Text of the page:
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Hunting wabbits...and 17v PS's

Discussion in 'Pro Audio Equipment' started by CaptainConundrum, Feb 28, 2007.

  1. Umm...not actually hunting wabbits. That's Elmer Fudd's job. My job is tracking down a +/- 17v power supply for a 40 ch. Soundtracs MRX. I spoke with Steve Magalnick, who is pretty much THE US Soundtracs guy, he advised me to pick up a few Power One supplies (48v 1A and 24v 2A and +/-17v 3A per leg) and wire them up in a box. Sounds good, except all my searches on Digikey and Mouser couldn't turn up the 17v supply. Questions:

    1. Anyone know where I can pick up a +/- 17v (3a/leg) supply?

    2. Failing that, could anyone tell me how to regulate a +/- 18v (3A/leg) down to +/- 17v?

    3. Failing both of those strategies, could some kind soul point me towards a schem for a +/- 17v supply (you guessed it; 3A/leg)

    Thanks in advance, I appreciate any and all suggestions.
  2. Boswell

    Boswell Moderator Distinguished Member

    Try model number SRW-115-2007 from TRC. It's rated at +/-17V at 3.4A.

    Data sheet: http://www.trcelectronics.com/IPD/PDF/srw_115.pdf

    Otherwise, if you would like to build one yourself, check out the ProdigyPro forum, where they're perpetually discussing power supplies and other exciting things: http://www.prodigy-pro.com/forum/
  3. Thats perfect! Thanks so much! Would you mind if I asked how you came across this power supply? Was it something you previously knew of or did you do a search on some magic website somewhere? Thanks again for your time.
  4. Boswell

    Boswell Moderator Distinguished Member

    I didn't know of that particular one until I found it in response to your post, but I'm a professional electronic design engineer (by day) and frequently have to unearth unusual components to solve tricky design problems.

    I tried initially to find a linear power supply, as I generally prefer those for powering mixers and other low-level audio gear, but the only linear types I could find were the adjustable bench supplies, which I judged unsuitable for this application. The SRW range from TRC are switchers, but I think you should be OK with that one. I would use screened cable from the supply to the console power input connector.

    If when it's all installed and working you can hear faint birdies or a whine from your console output when wound full up and no input, try clamping a couple of large common-mode ferrites across the power supply cable, one at the supply output and one at the console input. Although the switching frequencies used in this type of power supply are well above the limit of human hearing, you can get rectification effects at P-N junctions within the audio circuitry causing demodulation into the audio range.

    Good luck!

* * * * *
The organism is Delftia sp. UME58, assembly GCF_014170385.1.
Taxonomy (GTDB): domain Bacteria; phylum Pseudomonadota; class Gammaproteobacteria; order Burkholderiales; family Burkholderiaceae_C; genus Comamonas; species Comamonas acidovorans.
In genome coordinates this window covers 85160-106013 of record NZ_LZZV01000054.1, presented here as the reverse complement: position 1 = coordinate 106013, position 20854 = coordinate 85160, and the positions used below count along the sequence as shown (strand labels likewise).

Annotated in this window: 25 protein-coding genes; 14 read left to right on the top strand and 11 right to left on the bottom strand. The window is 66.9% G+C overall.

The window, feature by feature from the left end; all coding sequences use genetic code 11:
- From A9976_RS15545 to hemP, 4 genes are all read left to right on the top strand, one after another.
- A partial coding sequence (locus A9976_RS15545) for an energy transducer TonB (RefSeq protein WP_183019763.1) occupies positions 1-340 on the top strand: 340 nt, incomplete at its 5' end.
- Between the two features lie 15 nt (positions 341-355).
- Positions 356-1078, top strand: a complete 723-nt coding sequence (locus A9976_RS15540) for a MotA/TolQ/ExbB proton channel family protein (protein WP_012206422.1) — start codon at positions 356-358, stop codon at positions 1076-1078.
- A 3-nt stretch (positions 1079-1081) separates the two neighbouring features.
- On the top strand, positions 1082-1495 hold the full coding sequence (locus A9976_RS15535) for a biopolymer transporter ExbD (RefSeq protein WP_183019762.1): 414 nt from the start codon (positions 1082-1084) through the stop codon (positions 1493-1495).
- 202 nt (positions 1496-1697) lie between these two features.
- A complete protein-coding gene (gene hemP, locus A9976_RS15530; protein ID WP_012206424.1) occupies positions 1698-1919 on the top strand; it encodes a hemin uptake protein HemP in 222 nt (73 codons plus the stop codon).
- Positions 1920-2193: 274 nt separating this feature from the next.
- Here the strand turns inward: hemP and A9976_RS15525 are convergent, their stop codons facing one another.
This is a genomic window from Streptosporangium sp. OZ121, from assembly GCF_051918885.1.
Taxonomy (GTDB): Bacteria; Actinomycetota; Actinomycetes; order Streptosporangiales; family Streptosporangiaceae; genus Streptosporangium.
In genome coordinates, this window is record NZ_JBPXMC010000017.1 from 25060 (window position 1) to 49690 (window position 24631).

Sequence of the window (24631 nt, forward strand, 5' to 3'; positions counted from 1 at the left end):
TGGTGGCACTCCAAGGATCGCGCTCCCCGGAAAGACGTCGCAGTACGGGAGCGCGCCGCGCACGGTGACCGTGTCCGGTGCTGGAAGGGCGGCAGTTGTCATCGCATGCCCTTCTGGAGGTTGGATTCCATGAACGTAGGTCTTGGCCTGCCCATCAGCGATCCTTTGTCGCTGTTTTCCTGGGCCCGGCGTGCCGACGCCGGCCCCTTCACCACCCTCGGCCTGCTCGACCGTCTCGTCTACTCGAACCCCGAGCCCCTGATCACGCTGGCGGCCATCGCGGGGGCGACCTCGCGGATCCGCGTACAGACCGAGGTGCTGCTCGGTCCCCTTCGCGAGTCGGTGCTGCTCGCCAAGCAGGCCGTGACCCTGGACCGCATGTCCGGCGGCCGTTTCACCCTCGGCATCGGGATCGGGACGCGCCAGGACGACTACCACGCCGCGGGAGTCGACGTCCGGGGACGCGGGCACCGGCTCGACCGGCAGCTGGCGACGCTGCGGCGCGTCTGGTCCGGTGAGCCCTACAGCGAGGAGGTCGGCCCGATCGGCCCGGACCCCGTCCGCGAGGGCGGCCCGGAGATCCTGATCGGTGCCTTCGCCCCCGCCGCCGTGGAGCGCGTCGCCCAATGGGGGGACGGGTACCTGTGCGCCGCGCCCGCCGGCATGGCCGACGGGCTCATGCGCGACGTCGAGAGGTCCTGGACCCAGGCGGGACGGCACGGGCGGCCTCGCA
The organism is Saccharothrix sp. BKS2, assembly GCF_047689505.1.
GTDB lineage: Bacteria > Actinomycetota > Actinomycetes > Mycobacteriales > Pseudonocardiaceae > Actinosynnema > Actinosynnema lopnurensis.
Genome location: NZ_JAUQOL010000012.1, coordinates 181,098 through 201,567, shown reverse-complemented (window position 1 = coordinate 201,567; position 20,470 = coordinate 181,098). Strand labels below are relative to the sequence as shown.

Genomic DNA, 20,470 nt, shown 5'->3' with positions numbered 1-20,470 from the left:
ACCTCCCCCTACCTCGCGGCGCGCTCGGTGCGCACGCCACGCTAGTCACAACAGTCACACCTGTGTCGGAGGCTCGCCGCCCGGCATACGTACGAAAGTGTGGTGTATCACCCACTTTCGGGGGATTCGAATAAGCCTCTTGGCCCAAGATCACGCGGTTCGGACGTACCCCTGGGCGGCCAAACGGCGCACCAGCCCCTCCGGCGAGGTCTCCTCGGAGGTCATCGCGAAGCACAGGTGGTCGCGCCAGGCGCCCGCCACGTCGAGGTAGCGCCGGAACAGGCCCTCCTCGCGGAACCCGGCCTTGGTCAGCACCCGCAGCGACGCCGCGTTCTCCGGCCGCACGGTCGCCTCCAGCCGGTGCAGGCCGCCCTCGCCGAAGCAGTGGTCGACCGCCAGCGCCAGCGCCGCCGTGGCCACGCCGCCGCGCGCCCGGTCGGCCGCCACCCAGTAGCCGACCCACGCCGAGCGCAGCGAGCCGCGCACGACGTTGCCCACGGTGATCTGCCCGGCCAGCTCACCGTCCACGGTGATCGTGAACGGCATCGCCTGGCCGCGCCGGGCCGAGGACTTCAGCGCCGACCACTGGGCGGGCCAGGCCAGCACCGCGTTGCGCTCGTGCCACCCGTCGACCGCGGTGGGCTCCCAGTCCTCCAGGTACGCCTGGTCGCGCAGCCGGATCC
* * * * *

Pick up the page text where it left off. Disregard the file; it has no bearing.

5. Boswell

    Boswell Moderator Distinguished Member

    Double post, sorry.
  6. How strange... I posted a reply but it doesn't seem to be on the thread?

    Anyway, mostly what I said was something about I am assuming you mean common mode ferrite chokes when you said "common mode ferrites" and is there a particular cutoff freq. for those or is it determined by the max current? Also, when you mention rectification at the P-N junctions, are you referring to the diodes specifically? I apologize that I'm not an EE and still figuring out a lot of things, thanks.
  7. Boswell

    Boswell Moderator Distinguished Member

    Yes, there's something a bit odd about the posting on this board at the moment. I was surprised to find two copies of my previous post when I know I only clicked once on "submit".

    Ferrite chokes: this is the type I had in mind, particularly the sort similar to the ZCAT-C models where the cable takes a whole turn inside the ferrite core: http://www.farnell.com/datasheets/89293.pdf

    Rectification at P-N junction is a common but little-mentioned problem in transistor and integrated circuit electronics. I won't go into great detail on these forums, but what happens is that the base-emitter junction of transistors within the audio amplification chain can rectify components of signals around or above the ft of the device and pass the demodulated signal to the output. So harmonics of the PSU switching frequencies in the hundreds of MHz can end up being demodulated and appear in the audio. Since their fundamental frequencies are usually R-C oscillator rather than crystal controlled, small frequency variations can be heard as faint warbles or "birdies" in the audio output. Ferrites on the PSU cables help prevent these high harmonics reaching the audio electronics.

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